Benedict XVI due to stay at Buckingham Palace as atheists plan swoop over child abuse scandal
THE QUEEN and the next Prime Minister are set to be thrust centre stage in the attempt to arrest the Pope, when Benedict XVI visits London in September.
Leading atheist campaigners Richard Dawkins and Christopher Hitchens want to collar the Pontiff for his alleged cover-up of child abuse in the Catholic Church.
But they might have to get past Her Majesty and the government first, triggering a major political and constitutional crisis.
As the head of the Church of England, the Queen is due to hold talks with the Pope, who is likely to stay at Buckingham Palace during his four-day visit.
Benedict XVI is also to address both Houses of Parliament.
Those events bear the hallmarks of an official visit by a state leader, a status which would give the Pope immunity from arrest, but lawyers for Dawkins and Hitchens reckon the Vatican isn't a proper country.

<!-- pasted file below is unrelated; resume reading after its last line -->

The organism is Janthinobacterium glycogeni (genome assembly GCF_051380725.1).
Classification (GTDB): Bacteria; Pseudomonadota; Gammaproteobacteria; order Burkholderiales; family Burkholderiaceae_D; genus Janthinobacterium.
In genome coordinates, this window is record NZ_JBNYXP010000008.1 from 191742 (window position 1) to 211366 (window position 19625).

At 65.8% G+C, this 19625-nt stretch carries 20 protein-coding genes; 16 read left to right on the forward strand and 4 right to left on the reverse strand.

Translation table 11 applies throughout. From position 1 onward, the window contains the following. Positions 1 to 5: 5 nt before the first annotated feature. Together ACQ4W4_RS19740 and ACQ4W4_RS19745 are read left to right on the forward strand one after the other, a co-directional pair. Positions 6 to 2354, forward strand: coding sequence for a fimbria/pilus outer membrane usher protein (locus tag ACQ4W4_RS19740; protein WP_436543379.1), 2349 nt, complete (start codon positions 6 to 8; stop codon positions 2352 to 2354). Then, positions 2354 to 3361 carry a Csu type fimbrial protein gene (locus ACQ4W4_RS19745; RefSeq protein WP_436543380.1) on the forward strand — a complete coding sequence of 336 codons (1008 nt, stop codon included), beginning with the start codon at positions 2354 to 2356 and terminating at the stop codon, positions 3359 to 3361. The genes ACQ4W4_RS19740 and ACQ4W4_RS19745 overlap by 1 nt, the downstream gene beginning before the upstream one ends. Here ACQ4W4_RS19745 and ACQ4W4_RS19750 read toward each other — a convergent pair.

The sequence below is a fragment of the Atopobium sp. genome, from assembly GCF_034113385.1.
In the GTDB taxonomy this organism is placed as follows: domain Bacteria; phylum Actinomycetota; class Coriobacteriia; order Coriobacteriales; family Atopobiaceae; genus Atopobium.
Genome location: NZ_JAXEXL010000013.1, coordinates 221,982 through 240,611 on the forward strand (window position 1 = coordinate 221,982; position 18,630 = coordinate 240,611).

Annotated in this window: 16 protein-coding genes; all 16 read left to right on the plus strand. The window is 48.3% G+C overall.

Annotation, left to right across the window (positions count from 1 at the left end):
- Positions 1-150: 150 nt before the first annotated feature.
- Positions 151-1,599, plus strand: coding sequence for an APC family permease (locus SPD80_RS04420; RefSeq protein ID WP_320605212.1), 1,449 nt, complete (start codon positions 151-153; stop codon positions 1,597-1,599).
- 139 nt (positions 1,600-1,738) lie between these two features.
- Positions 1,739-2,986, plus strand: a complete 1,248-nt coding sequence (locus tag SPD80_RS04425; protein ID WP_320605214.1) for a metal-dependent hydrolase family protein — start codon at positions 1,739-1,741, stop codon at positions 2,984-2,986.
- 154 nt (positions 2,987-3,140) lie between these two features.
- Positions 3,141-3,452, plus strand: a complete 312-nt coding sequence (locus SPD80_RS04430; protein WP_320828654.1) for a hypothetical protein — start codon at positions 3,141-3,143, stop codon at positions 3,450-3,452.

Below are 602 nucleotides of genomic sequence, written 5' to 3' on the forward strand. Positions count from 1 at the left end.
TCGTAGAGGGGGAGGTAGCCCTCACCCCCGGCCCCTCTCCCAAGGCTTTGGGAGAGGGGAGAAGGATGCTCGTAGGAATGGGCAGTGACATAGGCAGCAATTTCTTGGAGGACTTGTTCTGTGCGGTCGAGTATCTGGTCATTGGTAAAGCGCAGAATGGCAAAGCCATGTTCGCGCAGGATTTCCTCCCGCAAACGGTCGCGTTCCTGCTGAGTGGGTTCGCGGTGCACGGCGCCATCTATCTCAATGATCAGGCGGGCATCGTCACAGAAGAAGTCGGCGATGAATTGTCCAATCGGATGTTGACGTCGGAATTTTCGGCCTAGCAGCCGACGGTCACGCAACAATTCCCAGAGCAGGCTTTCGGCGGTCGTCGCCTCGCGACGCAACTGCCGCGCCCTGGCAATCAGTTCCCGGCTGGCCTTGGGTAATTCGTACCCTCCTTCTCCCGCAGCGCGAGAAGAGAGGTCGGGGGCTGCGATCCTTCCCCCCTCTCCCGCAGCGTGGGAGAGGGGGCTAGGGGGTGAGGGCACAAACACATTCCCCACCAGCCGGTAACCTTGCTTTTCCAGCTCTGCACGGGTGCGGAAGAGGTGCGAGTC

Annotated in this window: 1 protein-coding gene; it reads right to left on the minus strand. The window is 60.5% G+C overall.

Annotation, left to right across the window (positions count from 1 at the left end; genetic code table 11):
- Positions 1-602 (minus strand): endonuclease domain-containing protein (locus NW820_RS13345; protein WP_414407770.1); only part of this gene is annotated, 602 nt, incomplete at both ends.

"I believe an English court would reject it," said Mark Stephens, one of Dawkins' and Hitchens' lawyers.
"The Vatican is not actually a state in international law. It is not recognised by the UN, it does not have borders that are policed and its relations are not of a full diplomatic nature."
The Pope has come under pressure in recent weeks after the disclosure of a letter in which he appeared to sanction the cover up of child abuse by an American priest.
"This man is not above or outside the law," said Dawkins.
"The institutionalised concealment of child rape is a crime under any law and demands not private ceremonies of repentance or church-funded payoffs, but justice and punishment."